Quantcast
Connect with us

Anti-Semitic acts spiked since Trump election win, watchdog says

Published

on

Anti-Semitic incidents, from bomb threats and cemetery desecration to assaults and bullying, have surged in the United States since the election of President Donald Trump, and a “heightened political atmosphere” played a role in the rise, the Anti-Defamation League said on Monday.

A sharp increase in the harassment of American Jews, including double the incidents of bullying of schoolchildren and vandalism at non-denominational grade schools, was cited in the ADL’s “Audit of Anti-Semitic Incidents.”

Overall, the number of acts targeting Jews and Jewish institutions rose 34 percent in 2016 to 1,266 in 2016 and jumped 86 percent in the first quarter of 2017, the ADL said.

“The 2016 presidential election and the heightened political atmosphere played a role in the increase,” the ADL concluded in its report.

White House spokesman Michael Short said Trump consistently called for an end to anti-Semitism, as recently as Sunday in a speech on Yom HaShoah, Israel’s Holocaust Remembrance Day.

ADVERTISEMENT

“We must stamp out prejudice and anti-Semitism everywhere it is found,” Trump told the World Jewish Congress Plenary Assembly in New York.

Trump had been criticized for waiting until late February to deliver his first public condemnation of anti-Semitic incidents, previously speaking more generally about his hope of making the nation less “divided.”

He later called such incidents “horrible … and a very sad reminder” of the work needed to root out hate, prejudice and evil.

ADVERTISEMENT

The majority of anti-Semitic incidents were not carried out by organized extremists and should be seen in the context of a general resurgence of U.S. white supremacist activity, said Oren Segal, director of the League’s Center on Extremism.

“Anti-Semitism is not the sole domain of any one group, and needs to be challenged wherever and whenever it arises,” Segal said in a statement.

Among 34 election-linked incidents cited by the ADL was graffiti posted in Denver in May 2016 that exhorted readers to “Kill the Jews, Vote Trump.”

ADVERTISEMENT

The League also noted an incident from November when an assailant told a victim in St. Petersburg, Florida: “Trump is going to finish what Hitler started.”

Technology that makes it easier to conduct harassment anonymously contributed to the rising numbers, the ADL said.

Michael Ron David Kadar, an 18-year-old Israeli-American, has been charged with making dozens of bomb threats to Jewish community centers in the United States earlier this year.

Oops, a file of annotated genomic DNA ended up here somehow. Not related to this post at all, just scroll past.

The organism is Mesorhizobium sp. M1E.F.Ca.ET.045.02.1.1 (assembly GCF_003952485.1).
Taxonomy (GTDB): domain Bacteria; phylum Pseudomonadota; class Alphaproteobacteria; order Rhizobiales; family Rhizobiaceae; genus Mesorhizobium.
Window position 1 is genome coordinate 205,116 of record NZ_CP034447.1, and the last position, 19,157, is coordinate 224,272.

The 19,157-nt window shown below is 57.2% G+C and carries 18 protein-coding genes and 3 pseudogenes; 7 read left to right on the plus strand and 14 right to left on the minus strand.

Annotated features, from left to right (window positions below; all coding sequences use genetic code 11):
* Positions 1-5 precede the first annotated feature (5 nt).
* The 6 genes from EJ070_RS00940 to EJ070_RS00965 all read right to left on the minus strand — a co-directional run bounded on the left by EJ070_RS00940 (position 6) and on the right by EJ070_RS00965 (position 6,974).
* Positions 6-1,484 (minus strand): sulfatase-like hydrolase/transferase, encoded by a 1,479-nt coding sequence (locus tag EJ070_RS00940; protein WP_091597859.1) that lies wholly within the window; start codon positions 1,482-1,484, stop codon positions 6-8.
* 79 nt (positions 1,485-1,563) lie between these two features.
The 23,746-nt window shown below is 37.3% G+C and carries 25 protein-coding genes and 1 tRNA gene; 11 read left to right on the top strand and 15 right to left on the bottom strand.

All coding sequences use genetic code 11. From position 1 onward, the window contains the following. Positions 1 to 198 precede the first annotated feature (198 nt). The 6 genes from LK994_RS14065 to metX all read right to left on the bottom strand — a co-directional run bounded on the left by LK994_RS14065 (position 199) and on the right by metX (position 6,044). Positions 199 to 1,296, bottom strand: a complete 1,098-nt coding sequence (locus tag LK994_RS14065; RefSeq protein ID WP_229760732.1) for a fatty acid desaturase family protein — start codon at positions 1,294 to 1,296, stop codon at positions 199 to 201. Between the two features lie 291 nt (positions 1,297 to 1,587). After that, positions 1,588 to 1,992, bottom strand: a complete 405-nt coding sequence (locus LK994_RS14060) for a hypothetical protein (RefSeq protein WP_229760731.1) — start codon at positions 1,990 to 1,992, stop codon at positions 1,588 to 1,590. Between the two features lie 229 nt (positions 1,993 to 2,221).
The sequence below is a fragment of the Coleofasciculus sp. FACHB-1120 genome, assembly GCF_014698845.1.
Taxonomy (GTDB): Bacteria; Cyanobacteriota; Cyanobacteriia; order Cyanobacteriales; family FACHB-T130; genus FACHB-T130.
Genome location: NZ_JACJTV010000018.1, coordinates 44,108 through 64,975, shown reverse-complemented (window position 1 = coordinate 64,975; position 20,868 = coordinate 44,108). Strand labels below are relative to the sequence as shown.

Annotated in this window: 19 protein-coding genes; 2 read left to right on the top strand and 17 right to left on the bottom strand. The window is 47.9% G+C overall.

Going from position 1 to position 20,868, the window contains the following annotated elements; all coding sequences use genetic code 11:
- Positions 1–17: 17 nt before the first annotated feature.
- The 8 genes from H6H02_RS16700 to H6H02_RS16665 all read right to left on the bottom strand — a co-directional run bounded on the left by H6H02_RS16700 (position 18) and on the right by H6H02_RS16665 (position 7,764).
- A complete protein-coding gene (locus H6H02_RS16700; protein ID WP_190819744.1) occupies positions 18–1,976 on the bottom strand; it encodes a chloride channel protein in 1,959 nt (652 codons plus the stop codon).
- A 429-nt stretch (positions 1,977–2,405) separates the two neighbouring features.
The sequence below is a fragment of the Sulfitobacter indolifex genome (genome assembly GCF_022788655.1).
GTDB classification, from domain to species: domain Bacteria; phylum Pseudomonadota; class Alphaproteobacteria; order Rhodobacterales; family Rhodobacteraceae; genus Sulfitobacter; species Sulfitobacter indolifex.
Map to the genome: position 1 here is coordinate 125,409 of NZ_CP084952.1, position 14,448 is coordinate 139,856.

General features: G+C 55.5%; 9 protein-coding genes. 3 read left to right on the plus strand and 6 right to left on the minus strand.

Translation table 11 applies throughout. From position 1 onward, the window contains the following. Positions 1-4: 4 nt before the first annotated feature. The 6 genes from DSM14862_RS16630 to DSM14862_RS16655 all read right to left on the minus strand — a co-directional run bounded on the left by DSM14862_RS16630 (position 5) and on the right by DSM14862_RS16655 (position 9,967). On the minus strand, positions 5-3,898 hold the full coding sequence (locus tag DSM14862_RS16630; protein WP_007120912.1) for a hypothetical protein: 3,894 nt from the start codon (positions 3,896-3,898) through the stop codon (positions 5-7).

ADVERTISEMENT

(Reporting by Barbara Goldberg; Editing by Daniel Wallis and Lisa Von Ahn)


Report typos and corrections to [email protected].

Send confidential news tips to [email protected]tory.com.
READ COMMENTS - JOIN THE DISCUSSION
Continue Reading

Facebook

Trump’s racism is ‘disqualifying’ for him to remain as president: former White House lawyer

Published

on

Former acting Solicitor General Neal Katyal explained on MSNBC on Thursday why he viewed President Donald Trump's racist attacks on four women of color in Congress as disqualifying.

Anchor Brian Williams read a quote from Susan Glasser of The New Yorker.

"Half of the country is appalled but not really sure how to combat him; the other half is cheering, or at least averting its gaze. This is what a political civil war looks like, with words, for now, as weapons," Glasser wrote.

Continue Reading

Facebook

Lawrence O’Donnell reports on the growing movement for the impeachment of President Donald Trump

Published

on

Anchor Lawrence O'Donnell reported on the growing movement for the impeachment of President Donald Trump during Thursday evening's "The Last Word" on MSNBC.

"The House of Representatives conducted a symbolic vote on a hastily written impeachment resolution by Democratic Congressman Al Green in reaction to the president’s tweeted comments that the House of Representatives voted to condemn as racist," O'Donnell reported. "The impeachment resolution had nothing to do with the [Robert] Mueller investigation and referred only to the president being unfit for office because of the language that he has used recently about members of Congress and immigrants and asylum seekers."

Continue Reading
 

Facebook

Video proves how far the Trump’s GOP has gone from the era of Ronald Reagan and HW Bush

Published

on

The immigration policies of Donald Trump’s presidency would have no room for his GOP predecessors Ronald Reagan or George H.W. Bush—who both embraced work visas, family unification, easy border crossings and a better relationship with Mexico.

That counterpoint can be seen in a very short video clip from the 1980 presidential election where Reagan and Bush—who became Reagan’s vice president for two terms before winning the presidency in 1988—were asked about immigration at a campaign debate in Texas. Their responses show just how far to the right the Republican Party’s current leader, President Trump, and voters who have not left the GOP to become self-described political independents, have moved on immigration.

Continue Reading
 
 
 

Copyright © 2019 Raw Story Media, Inc. PO Box 21050, Washington, D.C. 20009 | Masthead | Privacy Policy | For corrections or concerns, please email [email protected]

Join Me. Try Raw Story Investigates for $1. Invest in Journalism. Escape Ads.
close-image